How Ice Cream is Made
Do you have a favorite flavor or brand of ice cream? Most people do and will frequently defend their favorite flavor or brand with intense loyalty. While each manufacturer
develops its own special recipes, ice cream production basics are essentially the same everywhere.
Of course the most important ingredients in ice cream come from milk and are crucial in determining the characteristics of the final frozen product. According to
Federal regulations, ice cream must contain at least 10% milkfat. Ice cream manufacturers vary the percentages of milkfat, which affects the palatability, smoothness, color,
texture, and food value of the finished product. Gourmet or superpremium ice creams contain at least 12% milkfat, sometimes more
Nonfat solids (the non-fat, protein part of the milk) contribute ice cream's nutritional value, which includes calcium, minerals, and vitamins.The usual sources of nonfat solids
are nonfat dry milk, skim milk, and whole milk.
Various sweetners are used in making ice cream, including cane or beet sugar, corn sweeteners, and honey. Ice cream makers commonly use stabilizers, such as plant derivatives, to
prevent the formation of large ice crystals and to make smoother ice cream. Emulsifiers, such as lecithin and mono- and diglycerides are also used in small amounts and provide uniform
whipping qualities during freezing as well a a smoother and drier body and texture when frozen.
These basic ingredients are agitated and blended in a mixing tank. Then the mixture is pumped into a pasteurizer where is is heated and held at a predetermined temperature. The hot mixture is then "shot" through a homogenizer, where pressure of 2,000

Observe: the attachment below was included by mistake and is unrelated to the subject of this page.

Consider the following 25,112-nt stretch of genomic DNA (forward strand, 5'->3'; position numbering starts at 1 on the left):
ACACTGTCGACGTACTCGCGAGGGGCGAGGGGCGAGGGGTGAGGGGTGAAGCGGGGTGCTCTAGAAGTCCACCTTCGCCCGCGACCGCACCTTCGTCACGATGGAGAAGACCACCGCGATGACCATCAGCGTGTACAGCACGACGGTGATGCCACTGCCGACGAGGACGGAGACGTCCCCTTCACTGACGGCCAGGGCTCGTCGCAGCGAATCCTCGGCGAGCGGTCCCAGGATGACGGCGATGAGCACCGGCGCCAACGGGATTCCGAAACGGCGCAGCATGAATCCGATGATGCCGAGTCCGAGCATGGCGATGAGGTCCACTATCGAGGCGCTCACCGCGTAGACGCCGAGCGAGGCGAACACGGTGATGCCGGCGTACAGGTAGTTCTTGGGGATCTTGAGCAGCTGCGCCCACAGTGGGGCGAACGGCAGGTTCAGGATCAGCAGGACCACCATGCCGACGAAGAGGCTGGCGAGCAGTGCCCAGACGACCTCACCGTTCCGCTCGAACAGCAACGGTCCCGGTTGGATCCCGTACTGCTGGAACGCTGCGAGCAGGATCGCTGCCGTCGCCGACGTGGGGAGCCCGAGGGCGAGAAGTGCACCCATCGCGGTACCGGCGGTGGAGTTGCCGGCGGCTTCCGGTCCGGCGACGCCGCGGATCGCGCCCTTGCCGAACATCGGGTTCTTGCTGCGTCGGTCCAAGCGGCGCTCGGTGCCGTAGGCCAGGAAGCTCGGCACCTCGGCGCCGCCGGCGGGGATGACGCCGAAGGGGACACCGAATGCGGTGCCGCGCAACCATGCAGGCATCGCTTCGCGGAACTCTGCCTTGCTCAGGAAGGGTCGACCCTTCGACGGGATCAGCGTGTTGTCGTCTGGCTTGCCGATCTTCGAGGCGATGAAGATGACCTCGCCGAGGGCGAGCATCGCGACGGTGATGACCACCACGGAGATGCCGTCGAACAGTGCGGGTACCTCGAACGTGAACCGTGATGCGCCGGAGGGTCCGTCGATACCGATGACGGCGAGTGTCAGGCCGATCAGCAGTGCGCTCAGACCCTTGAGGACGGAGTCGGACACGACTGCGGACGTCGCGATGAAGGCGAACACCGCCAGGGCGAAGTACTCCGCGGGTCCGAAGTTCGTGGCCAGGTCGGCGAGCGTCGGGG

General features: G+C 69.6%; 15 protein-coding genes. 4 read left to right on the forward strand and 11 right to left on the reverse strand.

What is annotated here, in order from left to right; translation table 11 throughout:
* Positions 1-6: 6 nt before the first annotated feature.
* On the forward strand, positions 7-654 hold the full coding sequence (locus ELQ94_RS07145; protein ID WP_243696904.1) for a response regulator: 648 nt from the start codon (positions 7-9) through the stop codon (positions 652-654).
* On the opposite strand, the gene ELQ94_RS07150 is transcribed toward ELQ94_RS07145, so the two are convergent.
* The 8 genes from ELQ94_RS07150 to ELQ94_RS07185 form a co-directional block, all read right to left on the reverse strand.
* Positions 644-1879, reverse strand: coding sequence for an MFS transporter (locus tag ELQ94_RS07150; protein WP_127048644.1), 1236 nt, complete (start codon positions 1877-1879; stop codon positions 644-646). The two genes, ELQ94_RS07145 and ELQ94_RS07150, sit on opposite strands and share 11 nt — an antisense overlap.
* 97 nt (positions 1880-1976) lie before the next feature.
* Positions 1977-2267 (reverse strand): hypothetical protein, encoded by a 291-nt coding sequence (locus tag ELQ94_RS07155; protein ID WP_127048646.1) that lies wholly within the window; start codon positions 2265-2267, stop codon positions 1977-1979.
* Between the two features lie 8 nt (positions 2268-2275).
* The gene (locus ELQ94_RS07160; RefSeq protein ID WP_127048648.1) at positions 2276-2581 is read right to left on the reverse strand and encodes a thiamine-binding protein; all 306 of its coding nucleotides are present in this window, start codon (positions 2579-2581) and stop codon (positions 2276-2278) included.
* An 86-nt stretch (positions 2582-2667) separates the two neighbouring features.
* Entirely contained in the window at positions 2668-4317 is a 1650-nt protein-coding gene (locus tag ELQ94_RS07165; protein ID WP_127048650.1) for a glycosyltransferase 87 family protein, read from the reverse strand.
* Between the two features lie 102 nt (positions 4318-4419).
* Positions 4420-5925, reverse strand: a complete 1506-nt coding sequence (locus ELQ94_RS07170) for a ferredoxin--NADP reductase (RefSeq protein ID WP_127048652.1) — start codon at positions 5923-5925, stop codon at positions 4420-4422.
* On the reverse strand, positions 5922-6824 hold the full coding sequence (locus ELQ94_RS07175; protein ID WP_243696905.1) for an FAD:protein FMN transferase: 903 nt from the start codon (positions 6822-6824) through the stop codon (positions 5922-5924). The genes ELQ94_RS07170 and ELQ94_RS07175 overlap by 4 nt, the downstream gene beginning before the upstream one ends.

to 2,500 pounds per square inch breaks the milkfat down into smaller particles, allowing the mixture to stay smooth and creamy. The mix is then quick-cooled to about 40 degrees fahrenheit and frozen via the "continuous
freeze"method (the "batch freezer" method) that uses a steady flow of mix that freezes a set quantity of ice cream one batch at a time.
During freezing, the mix is aerated by "dashers," revolving blades in the freezer. The small air cells that are incorporated by this whipping action
prevent ice cream from becoming a solid mass of frozen ingredients. The amount of aeration is called "overrun," and is limited by the federal standard
that requires that the finished product not weight less than 4.5 pounds per gallon.
The next step is the addition of bulky flavorings, such as fruits, nuts and chocolate chips. The ingredients are either "dropped" or "shot" into the semi-solid ice cream after it leaves the freezer.
After the flavoring additions are completed, the ice cream can be packaged in a variety of containers, cups, or molds. It is moved quickly to a
"hardening room" where sub-zero temperatures freeze the product to its final state for storage and distribution.
Enjoy National Ice Cream Month!